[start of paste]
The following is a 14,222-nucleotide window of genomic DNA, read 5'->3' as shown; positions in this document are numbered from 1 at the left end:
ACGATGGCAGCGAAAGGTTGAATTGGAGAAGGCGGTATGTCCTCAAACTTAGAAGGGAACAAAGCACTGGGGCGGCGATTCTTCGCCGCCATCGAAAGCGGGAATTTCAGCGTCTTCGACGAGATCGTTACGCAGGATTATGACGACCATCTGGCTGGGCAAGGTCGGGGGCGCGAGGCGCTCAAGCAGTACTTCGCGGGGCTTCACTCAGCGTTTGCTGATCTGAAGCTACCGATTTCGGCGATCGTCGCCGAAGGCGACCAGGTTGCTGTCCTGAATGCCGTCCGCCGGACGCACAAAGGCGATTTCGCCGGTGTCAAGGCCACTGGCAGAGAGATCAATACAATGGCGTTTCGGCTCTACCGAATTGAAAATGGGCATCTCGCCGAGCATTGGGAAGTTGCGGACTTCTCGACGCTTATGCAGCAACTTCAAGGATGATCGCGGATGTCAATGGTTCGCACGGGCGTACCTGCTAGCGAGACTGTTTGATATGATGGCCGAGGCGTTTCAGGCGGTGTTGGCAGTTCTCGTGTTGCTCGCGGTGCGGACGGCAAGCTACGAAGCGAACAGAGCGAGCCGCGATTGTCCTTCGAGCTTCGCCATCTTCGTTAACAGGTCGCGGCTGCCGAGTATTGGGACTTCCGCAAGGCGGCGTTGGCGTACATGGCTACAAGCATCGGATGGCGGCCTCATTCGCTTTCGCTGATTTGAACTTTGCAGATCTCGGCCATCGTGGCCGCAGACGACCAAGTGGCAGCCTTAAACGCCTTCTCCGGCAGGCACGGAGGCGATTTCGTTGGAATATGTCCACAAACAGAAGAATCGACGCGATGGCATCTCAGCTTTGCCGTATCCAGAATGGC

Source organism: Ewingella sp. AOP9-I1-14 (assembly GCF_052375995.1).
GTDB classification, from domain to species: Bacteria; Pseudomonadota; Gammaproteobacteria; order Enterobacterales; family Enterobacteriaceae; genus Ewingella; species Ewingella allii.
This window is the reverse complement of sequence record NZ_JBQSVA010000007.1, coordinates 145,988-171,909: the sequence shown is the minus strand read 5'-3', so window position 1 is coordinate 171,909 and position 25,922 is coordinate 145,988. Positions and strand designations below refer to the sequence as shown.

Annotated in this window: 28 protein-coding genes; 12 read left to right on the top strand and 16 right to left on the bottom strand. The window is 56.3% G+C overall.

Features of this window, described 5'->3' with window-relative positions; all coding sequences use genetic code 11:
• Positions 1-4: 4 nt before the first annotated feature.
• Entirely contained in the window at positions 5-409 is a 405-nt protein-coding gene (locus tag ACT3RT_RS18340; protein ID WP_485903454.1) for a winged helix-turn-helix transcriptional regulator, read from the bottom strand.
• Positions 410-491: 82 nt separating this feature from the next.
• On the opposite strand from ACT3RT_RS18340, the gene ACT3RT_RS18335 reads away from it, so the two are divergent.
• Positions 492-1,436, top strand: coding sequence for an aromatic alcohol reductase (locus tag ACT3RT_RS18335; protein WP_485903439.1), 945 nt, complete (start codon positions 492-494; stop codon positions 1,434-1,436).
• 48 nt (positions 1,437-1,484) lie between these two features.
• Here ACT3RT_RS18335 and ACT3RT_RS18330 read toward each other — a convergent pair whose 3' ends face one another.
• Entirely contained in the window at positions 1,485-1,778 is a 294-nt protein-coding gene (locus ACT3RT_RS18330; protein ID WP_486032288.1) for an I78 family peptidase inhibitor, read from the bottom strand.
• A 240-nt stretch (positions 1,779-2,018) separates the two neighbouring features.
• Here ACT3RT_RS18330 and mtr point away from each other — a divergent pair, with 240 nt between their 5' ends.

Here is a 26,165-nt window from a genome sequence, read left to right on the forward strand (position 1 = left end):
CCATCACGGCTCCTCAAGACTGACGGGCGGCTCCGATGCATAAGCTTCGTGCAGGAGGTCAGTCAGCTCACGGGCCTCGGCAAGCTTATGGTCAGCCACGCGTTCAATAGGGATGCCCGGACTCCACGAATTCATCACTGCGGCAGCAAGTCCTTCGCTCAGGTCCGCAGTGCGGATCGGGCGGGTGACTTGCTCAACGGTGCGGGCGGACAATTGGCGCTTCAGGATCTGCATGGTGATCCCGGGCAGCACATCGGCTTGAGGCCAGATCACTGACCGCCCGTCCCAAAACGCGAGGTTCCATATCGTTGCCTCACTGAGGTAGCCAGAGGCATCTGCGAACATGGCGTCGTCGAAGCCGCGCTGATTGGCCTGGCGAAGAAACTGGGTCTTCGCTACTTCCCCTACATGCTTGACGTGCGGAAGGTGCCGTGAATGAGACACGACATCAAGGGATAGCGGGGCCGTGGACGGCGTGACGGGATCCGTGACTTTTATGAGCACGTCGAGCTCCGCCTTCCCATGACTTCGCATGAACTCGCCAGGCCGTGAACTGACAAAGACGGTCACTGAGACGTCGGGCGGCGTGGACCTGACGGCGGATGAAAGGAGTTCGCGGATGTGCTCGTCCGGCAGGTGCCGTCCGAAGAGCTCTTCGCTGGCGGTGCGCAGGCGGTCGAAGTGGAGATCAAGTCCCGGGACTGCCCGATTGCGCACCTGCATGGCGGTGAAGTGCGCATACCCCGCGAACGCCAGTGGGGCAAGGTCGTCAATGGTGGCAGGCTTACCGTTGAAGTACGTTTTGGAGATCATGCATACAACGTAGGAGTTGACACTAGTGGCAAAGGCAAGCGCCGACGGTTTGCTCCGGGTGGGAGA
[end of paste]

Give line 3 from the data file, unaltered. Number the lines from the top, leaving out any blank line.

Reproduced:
Source organism: Ewingella sp. AOP9-I1-14 (assembly GCF_052375995.1).